Posts Tagged: ‘science’

Forensics is a rare area of science that needs no help recruiting more women into its ranks. Although some people seem surprised that young women would be attracted to such a potentially grisly profession that involves analyzing blood ‘n’ guts via forensic toxicology, forensic chemistry, crime scene analysis and so forth, they now comprise an overwhelming majority of those in classrooms and crime labs. And the reasons behind the exponential growth of women in forensics both exemplifies how to attract more girls and women to STEM careers and reflects the challenges of retaining female science talent to top-tier academic programs, labs and leadership positions…

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Asking why humans have sex might seem like an obvious question. It feels good. It bonds us together. Oh, and the future of the human species depends on it.

But prior to the 2007 study, “Why Humans Have Sex,” published in the Archives of Sexual Behavior, “the most comprehensive existing taxonomy” cited only eight reasons: “to feel valued by a partner, expressing value for a partner, obtaining relief from stress, nurturing one another, enhancing feelings of personal power, experiencing a partner’s power, experiencing pleasure and procreating.” Oddly, researchers hadn’t delved too deeply into the seemingly simplistic question. With that 2007 study, then, University of Texas psychology professor David Buss handily myth-busted the notion that we can identify humans’ rationales for sex on our fingers…

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In my previous blog post on thermal dieting, I discussed how exposure to cold temperatures can potentially ramp up fat metabolism. In figuring out what makes this possible physiologically, scientists have pinpointed brown fat as the gatekeeper. Distinct from white fat, the stuff that gym memberships are made of, brown adipose tissue is chock-full of energy-chomping mitochondria (these iron-packed structures give the tissues its brown color, in fact) that kick into gear when the body’s internal temperature drops in order to generate heat. That way, when the mercury plummets, brown fat chows down on calories and fat cells. Rather cannibalistic, eh?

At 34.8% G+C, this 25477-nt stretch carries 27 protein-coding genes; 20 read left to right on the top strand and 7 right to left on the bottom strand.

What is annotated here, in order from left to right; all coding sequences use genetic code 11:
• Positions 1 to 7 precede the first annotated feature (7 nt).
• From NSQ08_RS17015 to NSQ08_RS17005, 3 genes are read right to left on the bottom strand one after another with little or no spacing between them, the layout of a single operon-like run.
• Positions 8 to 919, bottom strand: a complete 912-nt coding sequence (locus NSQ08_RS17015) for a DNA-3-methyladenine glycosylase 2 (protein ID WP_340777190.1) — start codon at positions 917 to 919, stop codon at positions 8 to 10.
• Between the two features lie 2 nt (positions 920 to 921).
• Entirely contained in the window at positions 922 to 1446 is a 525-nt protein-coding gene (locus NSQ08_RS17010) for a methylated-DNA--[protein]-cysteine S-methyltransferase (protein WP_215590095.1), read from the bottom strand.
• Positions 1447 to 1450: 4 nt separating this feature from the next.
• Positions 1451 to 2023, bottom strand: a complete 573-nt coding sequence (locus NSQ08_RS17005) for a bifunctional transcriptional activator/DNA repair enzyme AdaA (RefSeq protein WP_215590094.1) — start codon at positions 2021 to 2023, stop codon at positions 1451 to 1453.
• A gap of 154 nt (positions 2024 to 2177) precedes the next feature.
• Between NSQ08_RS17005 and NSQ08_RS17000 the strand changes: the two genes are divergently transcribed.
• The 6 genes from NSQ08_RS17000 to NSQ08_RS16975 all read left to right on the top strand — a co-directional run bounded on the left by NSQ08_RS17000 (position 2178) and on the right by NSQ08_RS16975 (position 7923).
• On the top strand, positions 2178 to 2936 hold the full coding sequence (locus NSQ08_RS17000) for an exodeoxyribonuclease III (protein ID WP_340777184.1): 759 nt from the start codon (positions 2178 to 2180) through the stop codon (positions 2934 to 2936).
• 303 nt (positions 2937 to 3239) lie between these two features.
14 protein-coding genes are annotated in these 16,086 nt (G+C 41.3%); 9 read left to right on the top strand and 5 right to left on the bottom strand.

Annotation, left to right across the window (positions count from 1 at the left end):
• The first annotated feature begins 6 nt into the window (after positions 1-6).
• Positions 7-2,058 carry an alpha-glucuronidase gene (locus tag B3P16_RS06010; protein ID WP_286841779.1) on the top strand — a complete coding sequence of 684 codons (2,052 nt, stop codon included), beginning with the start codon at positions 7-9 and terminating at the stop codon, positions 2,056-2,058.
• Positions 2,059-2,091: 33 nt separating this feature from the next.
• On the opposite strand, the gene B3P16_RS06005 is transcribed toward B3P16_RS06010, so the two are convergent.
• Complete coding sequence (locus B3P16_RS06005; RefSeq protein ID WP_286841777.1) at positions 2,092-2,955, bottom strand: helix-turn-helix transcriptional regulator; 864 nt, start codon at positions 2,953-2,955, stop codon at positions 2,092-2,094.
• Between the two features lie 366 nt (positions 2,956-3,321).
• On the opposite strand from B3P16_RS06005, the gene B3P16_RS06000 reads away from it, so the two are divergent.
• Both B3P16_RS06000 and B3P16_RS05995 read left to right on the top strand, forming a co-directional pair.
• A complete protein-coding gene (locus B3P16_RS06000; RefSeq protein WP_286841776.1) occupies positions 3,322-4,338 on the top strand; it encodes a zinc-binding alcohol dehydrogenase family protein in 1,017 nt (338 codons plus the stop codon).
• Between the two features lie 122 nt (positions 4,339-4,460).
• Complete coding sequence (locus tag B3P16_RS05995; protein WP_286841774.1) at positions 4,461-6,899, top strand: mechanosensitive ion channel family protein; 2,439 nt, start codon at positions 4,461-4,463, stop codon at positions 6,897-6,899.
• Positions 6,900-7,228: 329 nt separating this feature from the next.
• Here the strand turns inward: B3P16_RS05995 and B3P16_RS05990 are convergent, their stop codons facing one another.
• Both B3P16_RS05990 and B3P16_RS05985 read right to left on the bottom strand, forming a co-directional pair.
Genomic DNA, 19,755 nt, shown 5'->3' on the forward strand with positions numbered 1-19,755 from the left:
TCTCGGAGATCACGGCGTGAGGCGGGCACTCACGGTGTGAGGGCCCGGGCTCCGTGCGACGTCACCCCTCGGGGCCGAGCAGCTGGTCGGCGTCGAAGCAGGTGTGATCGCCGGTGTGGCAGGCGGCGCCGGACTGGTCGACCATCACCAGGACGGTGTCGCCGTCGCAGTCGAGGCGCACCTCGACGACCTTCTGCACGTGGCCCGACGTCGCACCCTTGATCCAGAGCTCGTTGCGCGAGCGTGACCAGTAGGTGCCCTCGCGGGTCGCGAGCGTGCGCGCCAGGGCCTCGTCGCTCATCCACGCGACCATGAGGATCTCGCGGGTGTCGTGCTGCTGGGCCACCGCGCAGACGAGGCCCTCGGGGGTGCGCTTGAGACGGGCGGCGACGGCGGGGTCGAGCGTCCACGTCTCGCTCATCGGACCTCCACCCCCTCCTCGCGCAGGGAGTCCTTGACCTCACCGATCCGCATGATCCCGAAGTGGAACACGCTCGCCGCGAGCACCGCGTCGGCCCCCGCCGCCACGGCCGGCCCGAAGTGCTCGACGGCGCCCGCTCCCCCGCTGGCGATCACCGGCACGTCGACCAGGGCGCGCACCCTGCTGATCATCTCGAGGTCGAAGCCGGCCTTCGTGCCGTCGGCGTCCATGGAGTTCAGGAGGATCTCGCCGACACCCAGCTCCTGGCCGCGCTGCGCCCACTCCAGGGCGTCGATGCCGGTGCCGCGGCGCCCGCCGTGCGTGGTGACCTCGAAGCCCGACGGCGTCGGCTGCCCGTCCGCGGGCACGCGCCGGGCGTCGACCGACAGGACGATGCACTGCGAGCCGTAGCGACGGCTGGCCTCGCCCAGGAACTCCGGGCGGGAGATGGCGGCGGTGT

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As you leave 2012 in the dust, join Julie and I as we take one last look in the rear-view mirror at some of the truly mind blowing science that went down in the past year. Plus here are a few of the videos we told you about…

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Mogwai and Gremlins might SEEM the most unrealistic little monsters ever to crawl out of the 1980s, but nothing could be further from the truth.

In this episode of Stuff to Blow Your Mind, Robert and Julie dissect Gremlin/mogwai biology and show you how all that melting and metamorphosing matches up with the rest of the animal kingdom.

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Imagine a half million corpses — mostly women — piled high on a pyre.

Imagine an age of social turmoil, spiritual crisis and technological revolution.

Imagine an age in which children as young as seven were executed for the crime of demonic copulation.

It’s difficult to put ourselves in the shoes of our 15th century predecessors. Witchcraft trials and witch persecutions have become a part of our shared mythology and history, but what truly went on during those centuries of brutal torture and death?

In this episode of Stuff to Blow Your Mind, Julie and I look at some compelling theories to why so many men, children and especially women suffered at the hands of superstitious religious persecution.

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If you’ve never experienced the wonders of Jim Trainor’s animation, then you’re in for a treat. I love a great convergence of art and science and that’s just what you get in thees short films. Trainor anthropomorphizes his subjects just enough to engage our human minds, but retains the basic instincts that define the actual animals — be it the urge to eat, the urge to mate or… well that’s mostly it for animals, isn’t it? You’ll find no cartoon mice piloting steam boats here.

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See “Prometheus” over the weekend? Aching to learn a bit more about some of the futuristic technology that pops up in the film? Well then allow me to share a few HSW links with you — links to wash down all that space horror goodness with a tasty chaser of SCIENCE.

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Neil deGrasse Tyson is probably the last person to suggest NASA falsify the threat of alien invasion to play on humanity’s fears. I also doubt he’d suggest that the space agency exploit America’s religious conservative movement with “proof” that said aliens are governed by demons.

But just for the sake of argument, let’s you and I go there.

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I’m a bit jaded by science. Yes, there’s substantial evidence that life can travel from one planet to another, or at least from Mars to Earth, which strongly suggests that life on Earth came from Mars. What’s more, there may be life on Mars still! Yes, but those are just microbes, so… Also, if life on Earth started on Mars, how did life on Mars start? Psychology as a field and a science is almost entirely underwhelming. Virtually every recent finding using MRI machines is deductive at best and maybe even borderline fraudulent, as, really, MRIs just track the infusion of oxygen from one region of the brain to another.

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